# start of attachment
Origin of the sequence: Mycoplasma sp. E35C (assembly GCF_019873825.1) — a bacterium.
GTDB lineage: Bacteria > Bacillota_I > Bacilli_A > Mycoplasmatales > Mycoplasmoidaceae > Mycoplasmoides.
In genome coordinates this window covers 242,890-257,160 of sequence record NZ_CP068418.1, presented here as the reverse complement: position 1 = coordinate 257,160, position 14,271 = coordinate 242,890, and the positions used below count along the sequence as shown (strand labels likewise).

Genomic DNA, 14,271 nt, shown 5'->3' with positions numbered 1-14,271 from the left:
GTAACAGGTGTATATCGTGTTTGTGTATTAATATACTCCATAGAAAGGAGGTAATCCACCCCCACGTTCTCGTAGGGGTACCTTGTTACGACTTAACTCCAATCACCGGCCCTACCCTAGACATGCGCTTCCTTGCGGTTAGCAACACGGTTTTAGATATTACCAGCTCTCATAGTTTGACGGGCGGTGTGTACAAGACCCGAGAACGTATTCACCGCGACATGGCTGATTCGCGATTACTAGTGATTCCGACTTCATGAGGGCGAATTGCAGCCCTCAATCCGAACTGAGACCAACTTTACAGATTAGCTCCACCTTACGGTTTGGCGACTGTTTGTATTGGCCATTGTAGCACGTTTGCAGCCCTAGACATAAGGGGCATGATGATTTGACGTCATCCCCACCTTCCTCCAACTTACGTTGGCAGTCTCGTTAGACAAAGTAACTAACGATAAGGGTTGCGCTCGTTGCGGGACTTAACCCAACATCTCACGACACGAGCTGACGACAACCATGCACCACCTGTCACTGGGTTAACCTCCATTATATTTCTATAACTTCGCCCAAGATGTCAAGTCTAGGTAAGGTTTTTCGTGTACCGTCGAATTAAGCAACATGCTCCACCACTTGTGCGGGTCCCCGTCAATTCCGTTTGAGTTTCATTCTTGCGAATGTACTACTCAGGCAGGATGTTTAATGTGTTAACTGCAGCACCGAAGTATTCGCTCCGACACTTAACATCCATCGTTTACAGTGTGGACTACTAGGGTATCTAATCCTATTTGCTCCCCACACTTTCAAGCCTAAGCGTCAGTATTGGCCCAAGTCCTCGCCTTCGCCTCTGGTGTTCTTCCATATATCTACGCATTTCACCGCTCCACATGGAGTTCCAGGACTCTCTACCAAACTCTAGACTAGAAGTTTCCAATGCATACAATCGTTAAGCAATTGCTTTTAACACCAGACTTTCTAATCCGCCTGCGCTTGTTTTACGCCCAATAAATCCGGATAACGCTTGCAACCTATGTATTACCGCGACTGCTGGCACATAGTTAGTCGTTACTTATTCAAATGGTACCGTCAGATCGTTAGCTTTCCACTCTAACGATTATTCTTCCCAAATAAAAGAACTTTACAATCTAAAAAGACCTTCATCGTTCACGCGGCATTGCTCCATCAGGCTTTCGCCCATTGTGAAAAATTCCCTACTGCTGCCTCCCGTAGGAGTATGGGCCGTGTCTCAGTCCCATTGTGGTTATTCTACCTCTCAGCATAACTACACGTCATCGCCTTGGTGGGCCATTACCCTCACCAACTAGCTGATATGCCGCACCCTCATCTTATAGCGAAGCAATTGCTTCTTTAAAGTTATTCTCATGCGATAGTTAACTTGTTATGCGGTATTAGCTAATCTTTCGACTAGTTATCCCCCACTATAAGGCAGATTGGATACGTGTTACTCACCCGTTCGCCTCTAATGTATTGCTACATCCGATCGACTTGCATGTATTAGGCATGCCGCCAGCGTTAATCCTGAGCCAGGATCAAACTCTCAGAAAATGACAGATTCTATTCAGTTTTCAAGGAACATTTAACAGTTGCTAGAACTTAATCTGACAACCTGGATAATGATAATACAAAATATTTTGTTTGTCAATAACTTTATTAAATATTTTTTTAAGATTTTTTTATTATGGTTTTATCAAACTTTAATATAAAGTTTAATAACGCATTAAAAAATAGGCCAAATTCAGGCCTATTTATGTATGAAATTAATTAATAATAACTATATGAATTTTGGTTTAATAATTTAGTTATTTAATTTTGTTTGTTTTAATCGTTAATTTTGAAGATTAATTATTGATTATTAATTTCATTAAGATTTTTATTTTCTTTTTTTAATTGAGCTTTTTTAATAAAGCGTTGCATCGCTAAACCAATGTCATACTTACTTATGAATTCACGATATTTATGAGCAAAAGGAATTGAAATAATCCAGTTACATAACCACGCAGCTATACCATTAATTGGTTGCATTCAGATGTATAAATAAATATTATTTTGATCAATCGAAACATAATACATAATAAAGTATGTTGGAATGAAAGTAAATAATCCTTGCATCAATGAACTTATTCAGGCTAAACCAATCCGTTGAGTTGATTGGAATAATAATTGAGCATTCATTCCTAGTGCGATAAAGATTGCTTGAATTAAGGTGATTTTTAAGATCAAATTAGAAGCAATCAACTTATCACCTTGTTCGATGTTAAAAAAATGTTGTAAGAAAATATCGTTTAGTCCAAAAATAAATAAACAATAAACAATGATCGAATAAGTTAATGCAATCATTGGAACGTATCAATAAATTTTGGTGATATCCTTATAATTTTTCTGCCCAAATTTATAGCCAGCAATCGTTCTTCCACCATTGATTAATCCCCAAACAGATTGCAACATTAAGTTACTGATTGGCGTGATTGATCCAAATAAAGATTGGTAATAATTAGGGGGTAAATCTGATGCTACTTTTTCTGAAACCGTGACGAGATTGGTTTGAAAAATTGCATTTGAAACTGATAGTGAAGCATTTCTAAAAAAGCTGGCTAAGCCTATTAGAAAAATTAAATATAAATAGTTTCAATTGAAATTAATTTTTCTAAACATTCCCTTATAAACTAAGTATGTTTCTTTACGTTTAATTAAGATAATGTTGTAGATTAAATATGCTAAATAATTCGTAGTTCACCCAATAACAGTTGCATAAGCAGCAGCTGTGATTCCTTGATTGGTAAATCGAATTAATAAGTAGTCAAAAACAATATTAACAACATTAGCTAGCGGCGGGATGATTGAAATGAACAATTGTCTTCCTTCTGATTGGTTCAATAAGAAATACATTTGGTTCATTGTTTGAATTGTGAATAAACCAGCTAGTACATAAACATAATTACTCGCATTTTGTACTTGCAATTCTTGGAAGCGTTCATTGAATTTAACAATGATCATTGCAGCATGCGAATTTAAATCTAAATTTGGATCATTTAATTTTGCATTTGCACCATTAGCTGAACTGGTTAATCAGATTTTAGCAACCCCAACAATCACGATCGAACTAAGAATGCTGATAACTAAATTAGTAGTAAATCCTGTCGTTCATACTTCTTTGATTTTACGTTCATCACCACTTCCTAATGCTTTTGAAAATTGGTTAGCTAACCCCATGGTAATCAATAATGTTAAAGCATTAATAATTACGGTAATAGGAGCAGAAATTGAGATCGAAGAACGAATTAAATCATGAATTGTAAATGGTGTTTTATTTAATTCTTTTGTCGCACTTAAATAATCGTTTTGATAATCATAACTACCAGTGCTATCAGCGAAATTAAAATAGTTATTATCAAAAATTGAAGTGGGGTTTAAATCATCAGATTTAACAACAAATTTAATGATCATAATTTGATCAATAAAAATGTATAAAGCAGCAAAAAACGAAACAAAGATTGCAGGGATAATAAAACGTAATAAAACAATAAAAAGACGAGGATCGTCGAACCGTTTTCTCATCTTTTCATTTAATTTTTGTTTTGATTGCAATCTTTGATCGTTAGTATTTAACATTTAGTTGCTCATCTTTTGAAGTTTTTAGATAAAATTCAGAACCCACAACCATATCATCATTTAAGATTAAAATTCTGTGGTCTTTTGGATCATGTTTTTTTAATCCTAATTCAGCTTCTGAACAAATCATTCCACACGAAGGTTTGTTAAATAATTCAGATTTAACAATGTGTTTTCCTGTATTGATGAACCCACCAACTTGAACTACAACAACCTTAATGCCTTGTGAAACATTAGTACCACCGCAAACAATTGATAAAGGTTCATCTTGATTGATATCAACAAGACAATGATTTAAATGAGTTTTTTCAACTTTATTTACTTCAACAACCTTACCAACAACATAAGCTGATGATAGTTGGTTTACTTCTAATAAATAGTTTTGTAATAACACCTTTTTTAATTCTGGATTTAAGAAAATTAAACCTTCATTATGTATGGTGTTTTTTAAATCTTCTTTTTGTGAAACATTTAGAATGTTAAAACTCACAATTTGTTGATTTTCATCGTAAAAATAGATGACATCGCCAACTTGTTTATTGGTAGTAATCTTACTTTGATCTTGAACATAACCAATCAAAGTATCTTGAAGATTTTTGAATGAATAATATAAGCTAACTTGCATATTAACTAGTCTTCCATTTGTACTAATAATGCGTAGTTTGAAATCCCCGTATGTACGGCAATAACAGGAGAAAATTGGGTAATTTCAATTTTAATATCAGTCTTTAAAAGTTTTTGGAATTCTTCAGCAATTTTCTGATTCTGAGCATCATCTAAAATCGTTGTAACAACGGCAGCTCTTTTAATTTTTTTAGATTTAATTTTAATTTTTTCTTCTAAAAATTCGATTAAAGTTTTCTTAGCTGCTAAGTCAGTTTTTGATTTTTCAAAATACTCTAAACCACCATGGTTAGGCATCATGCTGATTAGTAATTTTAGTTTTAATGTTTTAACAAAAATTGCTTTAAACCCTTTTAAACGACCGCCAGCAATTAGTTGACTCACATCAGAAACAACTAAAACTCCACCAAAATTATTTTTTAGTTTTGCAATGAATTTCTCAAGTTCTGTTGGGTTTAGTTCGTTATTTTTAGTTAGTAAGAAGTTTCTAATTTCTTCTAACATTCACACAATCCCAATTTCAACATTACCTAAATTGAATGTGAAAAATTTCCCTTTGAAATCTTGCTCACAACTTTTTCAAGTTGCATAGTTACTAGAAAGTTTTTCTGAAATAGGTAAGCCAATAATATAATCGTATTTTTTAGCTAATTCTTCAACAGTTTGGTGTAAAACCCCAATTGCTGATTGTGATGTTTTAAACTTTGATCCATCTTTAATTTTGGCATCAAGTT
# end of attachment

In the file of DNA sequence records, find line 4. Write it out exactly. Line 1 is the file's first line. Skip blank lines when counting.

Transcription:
Genomic DNA, 14,271 nt, shown 5'->3' with positions numbered 1-14,271 from the left: